SHARE

In recent years nullification has become a bone of contention between the political parties, but now it appears even Democrats are on board with the notion.  In 2013, the Republican-controlled S.C. House of Representatives passed a nullification bill striking at the heart of Obamacare.  Republicans also spent the last few months of 2013 pushing for a nullification bill in the S.C. Senate, holding hearings around the state to discuss the issue.

However, this time it isn’t just Sen. Tom Davis (R-Beaufort) discussing nullification. At a recent legislative workshop, S.C. Rep. Gilda Cobb-Hunter (D-Orangeburg) stoked the issue by responding to a question about marijuana decriminalization.

“There is room in this state and in this country for decriminalization,” Cobb-Hunter said, as quoted by reporter Corey Hutchins.

Now, this wouldn’t pass as nullification if it weren’t for the fact marijuana is currently listed as a ‘schedule 1 drug’ by federal law – which means it is illegal under the Controlled Substances Act and other federal laws. These laws also form the basis of the war on drugs, which has sucked billions of dollars out of our economy over the years – leading to hundreds of thousands of arrests and chaos in our prison system due to its overpopulation with nonviolent offenders.

In my opinion, fighting human nature by legislating morality has never been a successful strategy – but the federal government (and state governments) have pursued it for years regardless.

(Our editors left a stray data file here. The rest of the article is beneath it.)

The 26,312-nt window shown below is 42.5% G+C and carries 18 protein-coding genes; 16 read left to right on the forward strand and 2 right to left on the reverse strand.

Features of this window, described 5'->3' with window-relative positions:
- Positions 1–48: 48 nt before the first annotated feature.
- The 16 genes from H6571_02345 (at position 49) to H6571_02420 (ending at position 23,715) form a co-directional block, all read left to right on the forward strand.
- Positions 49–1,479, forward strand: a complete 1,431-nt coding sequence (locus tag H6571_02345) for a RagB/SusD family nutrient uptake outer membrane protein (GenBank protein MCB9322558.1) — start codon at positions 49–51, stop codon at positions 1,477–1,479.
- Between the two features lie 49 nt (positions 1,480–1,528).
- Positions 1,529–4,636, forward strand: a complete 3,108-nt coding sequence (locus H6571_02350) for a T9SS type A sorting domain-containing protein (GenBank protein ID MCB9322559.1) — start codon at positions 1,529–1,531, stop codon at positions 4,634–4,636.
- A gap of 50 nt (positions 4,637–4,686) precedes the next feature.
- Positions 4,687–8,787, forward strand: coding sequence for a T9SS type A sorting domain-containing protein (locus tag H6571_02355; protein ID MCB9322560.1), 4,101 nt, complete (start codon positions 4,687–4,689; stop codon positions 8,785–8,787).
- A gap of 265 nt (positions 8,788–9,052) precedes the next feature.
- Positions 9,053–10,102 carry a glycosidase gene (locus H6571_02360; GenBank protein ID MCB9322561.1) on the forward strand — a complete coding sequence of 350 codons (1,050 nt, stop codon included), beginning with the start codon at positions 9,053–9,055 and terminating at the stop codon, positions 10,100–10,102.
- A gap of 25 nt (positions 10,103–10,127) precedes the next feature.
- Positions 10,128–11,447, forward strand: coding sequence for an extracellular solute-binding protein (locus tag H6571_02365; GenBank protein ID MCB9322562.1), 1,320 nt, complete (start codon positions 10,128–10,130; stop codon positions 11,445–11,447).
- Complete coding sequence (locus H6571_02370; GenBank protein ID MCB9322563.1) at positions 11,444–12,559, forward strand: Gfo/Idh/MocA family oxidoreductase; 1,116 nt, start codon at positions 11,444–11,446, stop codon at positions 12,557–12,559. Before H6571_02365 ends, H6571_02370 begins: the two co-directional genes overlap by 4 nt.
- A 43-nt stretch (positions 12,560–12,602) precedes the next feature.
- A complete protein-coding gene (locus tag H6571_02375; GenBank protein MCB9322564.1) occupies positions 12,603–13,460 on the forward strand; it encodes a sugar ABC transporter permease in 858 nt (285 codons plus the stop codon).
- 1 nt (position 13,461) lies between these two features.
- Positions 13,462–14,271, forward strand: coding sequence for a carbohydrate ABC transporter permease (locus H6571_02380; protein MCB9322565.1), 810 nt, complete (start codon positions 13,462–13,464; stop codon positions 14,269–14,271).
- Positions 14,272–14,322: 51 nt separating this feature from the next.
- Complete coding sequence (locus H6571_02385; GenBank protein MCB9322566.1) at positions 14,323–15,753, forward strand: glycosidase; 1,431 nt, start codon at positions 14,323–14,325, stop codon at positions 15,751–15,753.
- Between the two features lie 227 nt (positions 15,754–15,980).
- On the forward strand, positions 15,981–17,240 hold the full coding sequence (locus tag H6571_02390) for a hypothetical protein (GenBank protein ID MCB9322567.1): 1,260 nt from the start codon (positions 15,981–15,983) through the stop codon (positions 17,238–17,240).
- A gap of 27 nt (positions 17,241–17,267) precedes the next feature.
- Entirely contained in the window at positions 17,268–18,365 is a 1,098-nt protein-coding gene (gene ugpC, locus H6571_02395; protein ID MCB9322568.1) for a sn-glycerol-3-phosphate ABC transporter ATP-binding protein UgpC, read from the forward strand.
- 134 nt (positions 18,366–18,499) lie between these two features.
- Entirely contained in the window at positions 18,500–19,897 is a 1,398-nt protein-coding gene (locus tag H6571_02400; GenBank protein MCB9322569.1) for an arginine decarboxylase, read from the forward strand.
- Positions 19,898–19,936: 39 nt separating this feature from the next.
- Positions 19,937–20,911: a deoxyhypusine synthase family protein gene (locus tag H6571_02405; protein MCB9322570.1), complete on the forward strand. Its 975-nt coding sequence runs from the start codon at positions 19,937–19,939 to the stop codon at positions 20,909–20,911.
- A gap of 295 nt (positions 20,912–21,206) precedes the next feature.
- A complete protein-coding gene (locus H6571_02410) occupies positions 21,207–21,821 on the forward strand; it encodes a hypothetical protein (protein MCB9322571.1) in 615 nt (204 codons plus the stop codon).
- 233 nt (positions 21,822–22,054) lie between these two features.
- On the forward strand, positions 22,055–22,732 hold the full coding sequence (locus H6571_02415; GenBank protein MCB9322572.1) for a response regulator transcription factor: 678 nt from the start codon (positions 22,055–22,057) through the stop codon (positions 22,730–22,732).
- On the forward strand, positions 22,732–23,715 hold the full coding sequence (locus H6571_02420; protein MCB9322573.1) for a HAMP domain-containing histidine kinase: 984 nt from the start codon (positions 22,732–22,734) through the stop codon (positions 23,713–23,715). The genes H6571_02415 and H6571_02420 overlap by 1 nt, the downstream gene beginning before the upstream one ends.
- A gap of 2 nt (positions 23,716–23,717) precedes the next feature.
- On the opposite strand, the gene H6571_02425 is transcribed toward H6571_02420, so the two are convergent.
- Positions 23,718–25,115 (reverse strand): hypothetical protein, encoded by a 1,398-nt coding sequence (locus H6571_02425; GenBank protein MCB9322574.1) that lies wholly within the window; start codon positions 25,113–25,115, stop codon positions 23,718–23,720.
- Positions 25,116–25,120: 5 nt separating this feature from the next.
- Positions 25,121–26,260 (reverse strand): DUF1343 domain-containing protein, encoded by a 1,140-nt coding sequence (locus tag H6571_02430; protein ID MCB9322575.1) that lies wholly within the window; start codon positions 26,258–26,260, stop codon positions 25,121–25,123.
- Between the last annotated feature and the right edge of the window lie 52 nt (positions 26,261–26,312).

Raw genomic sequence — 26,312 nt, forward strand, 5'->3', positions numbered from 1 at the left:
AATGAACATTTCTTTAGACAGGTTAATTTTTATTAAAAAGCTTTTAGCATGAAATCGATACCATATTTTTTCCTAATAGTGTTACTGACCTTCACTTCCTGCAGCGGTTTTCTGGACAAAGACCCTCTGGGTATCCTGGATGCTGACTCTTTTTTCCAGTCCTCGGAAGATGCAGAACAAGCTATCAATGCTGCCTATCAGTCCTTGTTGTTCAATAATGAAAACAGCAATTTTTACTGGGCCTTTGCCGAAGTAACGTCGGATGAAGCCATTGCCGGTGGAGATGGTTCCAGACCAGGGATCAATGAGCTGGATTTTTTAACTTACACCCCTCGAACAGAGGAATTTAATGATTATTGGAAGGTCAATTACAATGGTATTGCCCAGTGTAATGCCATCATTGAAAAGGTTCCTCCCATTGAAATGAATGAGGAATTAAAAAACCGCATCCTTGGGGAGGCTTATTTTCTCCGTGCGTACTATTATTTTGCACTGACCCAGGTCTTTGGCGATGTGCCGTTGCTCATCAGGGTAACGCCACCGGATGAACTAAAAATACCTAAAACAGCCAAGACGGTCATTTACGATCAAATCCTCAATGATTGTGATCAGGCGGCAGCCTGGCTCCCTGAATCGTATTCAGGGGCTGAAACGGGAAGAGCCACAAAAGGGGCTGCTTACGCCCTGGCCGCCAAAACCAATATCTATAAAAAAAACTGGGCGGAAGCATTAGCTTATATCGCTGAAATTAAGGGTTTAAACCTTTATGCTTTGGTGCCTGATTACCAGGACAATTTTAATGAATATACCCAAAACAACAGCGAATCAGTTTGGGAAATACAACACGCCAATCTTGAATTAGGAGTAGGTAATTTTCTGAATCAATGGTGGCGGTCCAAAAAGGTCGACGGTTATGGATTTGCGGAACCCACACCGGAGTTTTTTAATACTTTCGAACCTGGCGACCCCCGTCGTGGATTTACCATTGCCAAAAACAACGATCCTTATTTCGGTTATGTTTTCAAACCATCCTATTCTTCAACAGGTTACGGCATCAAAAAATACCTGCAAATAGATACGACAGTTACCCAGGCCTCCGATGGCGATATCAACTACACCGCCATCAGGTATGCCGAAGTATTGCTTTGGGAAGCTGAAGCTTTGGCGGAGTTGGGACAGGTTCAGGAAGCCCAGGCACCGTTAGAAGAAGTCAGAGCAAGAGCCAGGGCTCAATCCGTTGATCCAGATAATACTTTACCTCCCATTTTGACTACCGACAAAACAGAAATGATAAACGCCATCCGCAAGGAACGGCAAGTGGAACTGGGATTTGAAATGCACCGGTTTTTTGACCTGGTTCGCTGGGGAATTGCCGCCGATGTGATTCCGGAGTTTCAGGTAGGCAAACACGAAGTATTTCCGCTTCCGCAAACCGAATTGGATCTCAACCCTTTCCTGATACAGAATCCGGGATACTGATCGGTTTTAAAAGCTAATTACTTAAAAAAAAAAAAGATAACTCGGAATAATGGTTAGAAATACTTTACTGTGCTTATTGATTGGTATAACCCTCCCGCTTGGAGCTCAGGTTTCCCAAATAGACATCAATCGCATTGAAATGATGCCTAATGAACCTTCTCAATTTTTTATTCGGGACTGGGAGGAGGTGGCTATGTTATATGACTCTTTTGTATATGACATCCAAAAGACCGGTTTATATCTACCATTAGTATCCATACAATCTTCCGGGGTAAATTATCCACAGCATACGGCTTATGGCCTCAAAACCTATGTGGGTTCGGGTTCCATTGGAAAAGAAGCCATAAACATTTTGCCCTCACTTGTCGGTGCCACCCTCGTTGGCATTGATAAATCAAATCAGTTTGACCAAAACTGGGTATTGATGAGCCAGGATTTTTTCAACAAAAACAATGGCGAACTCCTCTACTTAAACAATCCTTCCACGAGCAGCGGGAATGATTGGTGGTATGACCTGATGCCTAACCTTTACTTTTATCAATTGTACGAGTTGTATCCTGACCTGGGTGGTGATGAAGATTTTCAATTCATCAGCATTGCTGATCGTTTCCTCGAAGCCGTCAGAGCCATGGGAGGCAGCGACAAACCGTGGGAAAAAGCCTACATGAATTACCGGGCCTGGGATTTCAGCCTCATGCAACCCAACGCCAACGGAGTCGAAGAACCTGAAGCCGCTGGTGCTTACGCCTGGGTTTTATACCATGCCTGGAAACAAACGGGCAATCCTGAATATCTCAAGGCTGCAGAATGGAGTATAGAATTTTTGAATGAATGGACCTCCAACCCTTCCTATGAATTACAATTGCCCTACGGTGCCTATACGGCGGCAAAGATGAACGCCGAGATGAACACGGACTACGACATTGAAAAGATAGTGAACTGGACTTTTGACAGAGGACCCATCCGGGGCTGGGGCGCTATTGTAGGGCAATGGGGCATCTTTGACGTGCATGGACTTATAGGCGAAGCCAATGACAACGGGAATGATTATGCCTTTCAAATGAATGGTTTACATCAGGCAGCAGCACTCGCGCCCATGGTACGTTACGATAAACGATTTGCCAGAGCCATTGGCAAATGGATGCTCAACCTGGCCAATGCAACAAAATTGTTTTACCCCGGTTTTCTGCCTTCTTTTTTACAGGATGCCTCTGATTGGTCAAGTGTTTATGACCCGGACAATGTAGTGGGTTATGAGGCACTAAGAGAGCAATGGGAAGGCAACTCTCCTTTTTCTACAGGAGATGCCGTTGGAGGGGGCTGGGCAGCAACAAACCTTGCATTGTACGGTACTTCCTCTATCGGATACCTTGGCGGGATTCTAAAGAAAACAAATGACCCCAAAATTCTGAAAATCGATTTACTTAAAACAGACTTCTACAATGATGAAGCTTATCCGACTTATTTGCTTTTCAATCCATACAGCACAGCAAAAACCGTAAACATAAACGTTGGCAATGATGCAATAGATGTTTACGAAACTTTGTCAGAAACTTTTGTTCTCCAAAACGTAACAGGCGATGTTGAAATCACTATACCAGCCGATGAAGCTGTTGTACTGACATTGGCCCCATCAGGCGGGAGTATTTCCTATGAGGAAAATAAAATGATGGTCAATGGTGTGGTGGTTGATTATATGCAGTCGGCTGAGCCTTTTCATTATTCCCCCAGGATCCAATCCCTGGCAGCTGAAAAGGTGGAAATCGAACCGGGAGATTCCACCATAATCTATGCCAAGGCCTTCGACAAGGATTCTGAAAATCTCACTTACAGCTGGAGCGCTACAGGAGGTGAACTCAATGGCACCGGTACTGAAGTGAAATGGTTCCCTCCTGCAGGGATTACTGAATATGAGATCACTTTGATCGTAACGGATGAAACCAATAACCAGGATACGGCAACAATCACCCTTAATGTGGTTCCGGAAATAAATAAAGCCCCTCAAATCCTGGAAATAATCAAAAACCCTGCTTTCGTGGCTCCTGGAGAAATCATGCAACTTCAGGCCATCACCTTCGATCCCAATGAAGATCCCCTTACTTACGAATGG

Normally Democratic members and operatives are decidedly opposed to nullification, including the S.C. Democratic Party’s third vice chair Tyler Jones – who recently urged nullification supporters to “read the constitution, and take a civics course, and for God’s sake turn off Glenn Beck.”

It will be interesting to see if members of South Carolina’s political class take such a view as it relates to the concept of legalizing marijuana.

Just the thought of legalizing marijuana should bring a shock to the eyes of South Carolina voters.  If these legislators and political operatives are to be taken at their word, it presents a logical conundrum as to how Democratic complaints of Republican legislation limiting the scope of Obamacare in South Carolina can truly be taken seriously.

In other words what is wrong for one side may not be wrong for the other.

While I am not personally advocating for the nullification of any federal law, the left’s complaints against nullification as a strategy only appear to go so far. As the loyal opposition in South Carolina, Democrats can be expected to oppose legislation wishing to limit federal law – especially the Presidents chief legislative accomplishment. In the end though, obviously, political expediency is the tactic of the day – which explains why the Democratic Party isn’t helping farmers by pushing hemp growing in South Carolina but is greedily eyeballing the tax revenue of legalizing marijuana.

At the peril of their own “anti-nullification” message.

John Osborne is a military veteran and a recent graduate of the University of South Carolina.